Ever since Miller Reese Hutchison patented the first electronic hearing aid in 1895, clinicians have made recommendations for hearing devices, and patients have made purchase decisions based on these recommendations.1 Seeking expert opinion or guidance has been the method of choice when consumer knowledge of a process, procedure, or product is minimal, such as when someone consults a physician, lawyer, accountants, etc. In hearing health care, this process is known as the traditional medical model wherein the clinician is front and center, focusing on the problem, symptoms, and a remedy. While this process is not perfect, it was acceptable to patients of the Greatest Generation since they were used to this procedure and hearing devices were technologically simpler and more homogeneous from brand to brand. However, as patient demographics changed and hearing devices became more sophisticated, this traditional method has resulted in a substantial number of unsatisfied hearing aid consumers.
Hearing devices manufactured today are the product of extensive proprietary research and technological development, offering great performance and widening differences from brand to brand. Since these new products present innovative signal processing algorithms and their manufacturer's own software implementation for specific hearing difficulties, the only way to know if a device is right for the patient is to try them. A further complication of using the traditional medical model is that Baby Boomer patients are more sophisticated, better educated, computer-savvy, and aware of the significant differences between products. Thus, patient satisfaction with amplification comes after letting a patient try various products to find the correct device for him or her.
The new generation of consumers seeking treatment expects to be on an equal footing with clinicians. This new approach has various names, such as shared decision-making. The Ida Institute's Person-Centered Care program has developed tools and resources built on these principles.2 This approach encourages the interaction between clinicians and patients to be perceived as a meeting of the experts. In our practices, the hearing care professional is the expert in hearing rehabilitation, and the patient is the expert in their unique experience of hearing loss. In person-centered care or shared decision-making, the clinician and patient work together to make treatment decisions that are based on clinical results and to evaluate risks (e.g., vanity, feeling “abnormal,” expense) and expected outcomes (e.g., easier communication, more energy, more confidence, happier family).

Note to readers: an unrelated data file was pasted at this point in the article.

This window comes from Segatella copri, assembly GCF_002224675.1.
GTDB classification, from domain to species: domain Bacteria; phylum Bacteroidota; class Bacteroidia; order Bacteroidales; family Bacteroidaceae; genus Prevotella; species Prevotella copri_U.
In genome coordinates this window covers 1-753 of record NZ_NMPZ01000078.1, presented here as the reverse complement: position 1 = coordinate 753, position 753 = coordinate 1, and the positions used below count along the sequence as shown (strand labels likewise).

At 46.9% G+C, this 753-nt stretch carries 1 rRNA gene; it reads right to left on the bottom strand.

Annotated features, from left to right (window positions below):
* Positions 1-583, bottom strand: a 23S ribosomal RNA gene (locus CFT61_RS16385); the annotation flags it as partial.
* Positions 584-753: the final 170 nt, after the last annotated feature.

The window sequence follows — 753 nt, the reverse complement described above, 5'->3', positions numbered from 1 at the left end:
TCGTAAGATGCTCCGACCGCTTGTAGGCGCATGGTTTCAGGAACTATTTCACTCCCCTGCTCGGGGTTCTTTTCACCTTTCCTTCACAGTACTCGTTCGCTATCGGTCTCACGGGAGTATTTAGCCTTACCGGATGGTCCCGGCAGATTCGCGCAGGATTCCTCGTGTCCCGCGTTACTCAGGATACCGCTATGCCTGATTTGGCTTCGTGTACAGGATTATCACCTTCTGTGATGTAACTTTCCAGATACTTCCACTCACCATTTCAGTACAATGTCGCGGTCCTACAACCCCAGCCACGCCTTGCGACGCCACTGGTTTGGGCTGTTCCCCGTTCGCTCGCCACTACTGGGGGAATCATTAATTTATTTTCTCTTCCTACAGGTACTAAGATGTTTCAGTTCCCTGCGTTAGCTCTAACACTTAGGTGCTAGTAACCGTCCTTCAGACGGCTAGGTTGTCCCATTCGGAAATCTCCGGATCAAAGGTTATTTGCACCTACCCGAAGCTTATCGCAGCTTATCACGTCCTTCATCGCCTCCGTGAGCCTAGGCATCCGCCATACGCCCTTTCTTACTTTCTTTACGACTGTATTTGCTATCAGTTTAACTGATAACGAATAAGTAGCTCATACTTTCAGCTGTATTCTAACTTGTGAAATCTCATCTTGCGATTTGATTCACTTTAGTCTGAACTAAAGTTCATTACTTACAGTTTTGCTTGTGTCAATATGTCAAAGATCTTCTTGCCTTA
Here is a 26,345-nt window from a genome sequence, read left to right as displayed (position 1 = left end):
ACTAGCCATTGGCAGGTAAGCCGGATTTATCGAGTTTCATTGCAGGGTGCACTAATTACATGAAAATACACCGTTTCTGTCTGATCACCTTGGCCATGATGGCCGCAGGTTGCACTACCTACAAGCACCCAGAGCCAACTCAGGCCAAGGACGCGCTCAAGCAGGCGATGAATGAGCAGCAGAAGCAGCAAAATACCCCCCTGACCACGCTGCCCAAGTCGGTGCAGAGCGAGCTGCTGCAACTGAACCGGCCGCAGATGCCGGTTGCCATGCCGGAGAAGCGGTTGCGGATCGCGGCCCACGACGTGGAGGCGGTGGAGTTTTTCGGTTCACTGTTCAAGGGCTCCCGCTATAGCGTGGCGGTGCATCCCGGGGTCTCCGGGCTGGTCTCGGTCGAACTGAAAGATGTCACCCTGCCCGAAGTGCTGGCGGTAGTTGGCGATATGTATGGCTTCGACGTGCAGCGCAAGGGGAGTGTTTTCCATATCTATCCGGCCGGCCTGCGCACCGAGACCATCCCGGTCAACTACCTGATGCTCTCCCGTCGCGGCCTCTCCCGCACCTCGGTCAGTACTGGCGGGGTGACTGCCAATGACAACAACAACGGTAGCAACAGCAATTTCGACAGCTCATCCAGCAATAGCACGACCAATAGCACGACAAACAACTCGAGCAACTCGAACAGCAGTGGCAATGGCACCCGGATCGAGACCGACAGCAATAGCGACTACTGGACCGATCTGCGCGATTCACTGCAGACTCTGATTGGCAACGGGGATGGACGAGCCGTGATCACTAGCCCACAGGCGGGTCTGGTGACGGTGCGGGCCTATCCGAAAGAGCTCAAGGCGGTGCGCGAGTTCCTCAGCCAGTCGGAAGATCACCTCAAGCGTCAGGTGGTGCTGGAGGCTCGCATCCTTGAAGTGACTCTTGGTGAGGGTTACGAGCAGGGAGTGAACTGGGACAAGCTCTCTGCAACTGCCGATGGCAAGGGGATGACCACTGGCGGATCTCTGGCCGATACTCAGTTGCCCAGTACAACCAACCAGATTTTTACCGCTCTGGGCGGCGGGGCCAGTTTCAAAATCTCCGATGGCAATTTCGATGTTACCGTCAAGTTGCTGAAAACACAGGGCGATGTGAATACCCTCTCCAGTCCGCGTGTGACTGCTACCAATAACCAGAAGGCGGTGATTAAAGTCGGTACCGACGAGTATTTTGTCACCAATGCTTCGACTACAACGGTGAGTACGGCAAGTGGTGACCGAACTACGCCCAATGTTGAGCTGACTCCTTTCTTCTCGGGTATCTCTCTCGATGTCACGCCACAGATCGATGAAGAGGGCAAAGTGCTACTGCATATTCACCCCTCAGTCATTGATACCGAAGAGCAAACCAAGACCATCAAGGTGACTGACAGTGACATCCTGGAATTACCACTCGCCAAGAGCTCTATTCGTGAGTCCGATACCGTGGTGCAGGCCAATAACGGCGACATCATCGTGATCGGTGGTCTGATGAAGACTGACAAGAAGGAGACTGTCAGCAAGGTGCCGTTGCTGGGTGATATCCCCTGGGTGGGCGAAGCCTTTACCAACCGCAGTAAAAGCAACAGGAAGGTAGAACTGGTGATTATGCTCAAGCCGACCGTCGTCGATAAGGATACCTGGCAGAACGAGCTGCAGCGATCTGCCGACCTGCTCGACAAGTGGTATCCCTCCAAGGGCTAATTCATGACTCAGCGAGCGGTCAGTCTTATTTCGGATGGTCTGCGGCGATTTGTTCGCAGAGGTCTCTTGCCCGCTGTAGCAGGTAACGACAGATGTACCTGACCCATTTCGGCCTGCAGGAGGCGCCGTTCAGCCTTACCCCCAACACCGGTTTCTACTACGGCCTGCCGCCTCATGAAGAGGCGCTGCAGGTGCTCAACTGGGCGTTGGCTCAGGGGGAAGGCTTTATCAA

The hearing health care industry has been anticipating this new generation of patients—a group that has been challenging us with their special adaptation to the aging process. Typically, they are more savvy, assertive, health-conscious, and engaged in their care. These patients expect to have active lives and remain socially engaged, even as they manage chronic conditions such as hearing loss. However, since hearing health care providers cannot predict patient needs by their age, providers must get to know patients to actively involve them in making decisions regarding their hearing health care.3
The hearing aid test drive (HATD) is a method that incorporates person-centered care and shared decision-making into modern hearing health care practices, offering improved patient care as well as business benefits. It empowers patients to become critical decision-makers in their treatment plans. With person-centered clinical guidance, patients are fit immediately following diagnostic testing (when appropriate) and allowed to take hearing devices home without payment or obligation. This method enables patients to experience hearing solutions in their own home, work, and/or social situations for them to determine if a certain product is optimal for their unique hearing loss.
Incorporating the HATD into a person-centered clinical encounter is much more than conducting an in-office demo or trial. Traditional in-office or two-week trials simply allow patients to accept or reject the clinician's first recommendation based only on in-office diagnostics. These models often do not allow patients to take the device out of the clinic, and usually involve a deposit, some level of commitment, and/or time pressure. The HATD dovetails perfectly with the Ida Institute's Person-Centered Care, which is the future of health care services. Since Baby Boomers respond positively when recognized as copilots in their search for better hearing and better quality of life, adopting the HATD model can be beneficial to patients and audiology practices.
1. Traynor, RM (2015). The Road to the First Electric Portable Hearing Aid and Beyond. Hearing Health and Technology Matters, July 14, 2015, Retrieved February 24, 2020.
2. Ida Institute (2020).Tools. Ida Institute, Nœrum, Denmark, Retrieved February 24, 2020. https://idainstitute.com/tools/#.category-10,.category-11,.category-7,.category-6
3. Thornhill, M. & Martin, J. (2007). Boomer Consumer. Upper Saddle River, NJ: Linx Books.